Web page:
These first timers had little idea of the economic principles upon which stock purchases should be made. Instead they relied on market talks, brokers' advice and self-proclaimed experts. (hehe... they become Sayur lor or some prefers to call it as Hong Kong Kai Lan) As a well-known Wall Street saying goes: 'Genius is a rising market'. the rapidly increasing prices gave all involved a vision of boundless prosperity and wealth ( hmmm... Grandiosity lo ). By the end of 1972, price rose to a level which could not be justified by any known economic standard.

... the price increase obtained were totally out of bounds of rationality. A PER of three digits is absurd by any standard but to the newcomers, PER was a meaningless measure. All they believed was that: 'If the prices had doubled in the past 6 months, they must be capable of doubling yet again in the next six months'. (ho ho ho... they believed that the stocks could really fly up, up and awayyyyyyyy hor!!... and today's high is tomorrow's low eh?)

(3) Rapidly Rising Foreign markets

(4) Trust in 'Blue Chips'

(hmmm.... is this where the common advise to buy blue chips come from?)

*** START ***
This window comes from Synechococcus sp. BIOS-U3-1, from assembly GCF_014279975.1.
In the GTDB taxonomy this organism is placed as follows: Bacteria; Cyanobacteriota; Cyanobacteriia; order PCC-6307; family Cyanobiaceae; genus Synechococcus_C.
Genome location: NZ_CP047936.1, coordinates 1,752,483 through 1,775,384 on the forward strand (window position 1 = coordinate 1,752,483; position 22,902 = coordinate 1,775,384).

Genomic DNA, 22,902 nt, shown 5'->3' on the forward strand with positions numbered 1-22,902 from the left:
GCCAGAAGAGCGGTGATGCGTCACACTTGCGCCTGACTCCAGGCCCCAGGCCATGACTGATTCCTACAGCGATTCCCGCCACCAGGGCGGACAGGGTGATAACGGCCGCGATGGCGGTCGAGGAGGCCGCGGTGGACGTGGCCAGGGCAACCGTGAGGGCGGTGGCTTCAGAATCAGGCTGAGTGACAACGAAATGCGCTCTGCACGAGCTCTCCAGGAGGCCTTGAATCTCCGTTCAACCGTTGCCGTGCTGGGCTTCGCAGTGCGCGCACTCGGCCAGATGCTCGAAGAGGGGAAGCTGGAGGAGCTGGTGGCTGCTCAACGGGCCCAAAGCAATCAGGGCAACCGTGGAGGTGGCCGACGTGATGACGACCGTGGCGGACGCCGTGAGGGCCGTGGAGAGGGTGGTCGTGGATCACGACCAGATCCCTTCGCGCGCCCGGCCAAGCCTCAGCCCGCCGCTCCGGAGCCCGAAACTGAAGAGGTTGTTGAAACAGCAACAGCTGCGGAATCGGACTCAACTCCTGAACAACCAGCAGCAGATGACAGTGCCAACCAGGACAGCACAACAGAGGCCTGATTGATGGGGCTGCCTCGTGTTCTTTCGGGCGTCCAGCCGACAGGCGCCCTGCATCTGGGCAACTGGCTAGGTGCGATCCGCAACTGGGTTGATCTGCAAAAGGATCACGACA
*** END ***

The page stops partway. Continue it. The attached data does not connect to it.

In the Crash of 1973, the top tier company was made much of finance, properties and a few old line companies such as Sime Darby and Haw Par. The enthusiasm for these top tier stocks was such that most others were largely ignored. The PER of the favoured stocks would rise to an astronomical level while for the less favoured, their PER would remain at a reasonable level even at the height of the speculative mania. The over-concentration of interest in a specific class of stocks naturally meant that the price rise would be even more phenomenal. Unfortunately, when the crash came, all stocks, favourites or otherwise, were brought down. Stock market crashes knew no favourites.

The higher the stocks rose, the worse they fell. Many ex-market favourites lost over 90% of their peak price. Local newspapers reported many cases of bankruptcies and several cases of suicides directly attributed to the stock market collapse.

But stop it did as it must in all slumps. The severe losses that took place traumatised the speculators for many years. When the overseas market picked up in 1975, the Msian/Sporean market failed to do so decisively. The prices bumped along the bottom for many years until 1979.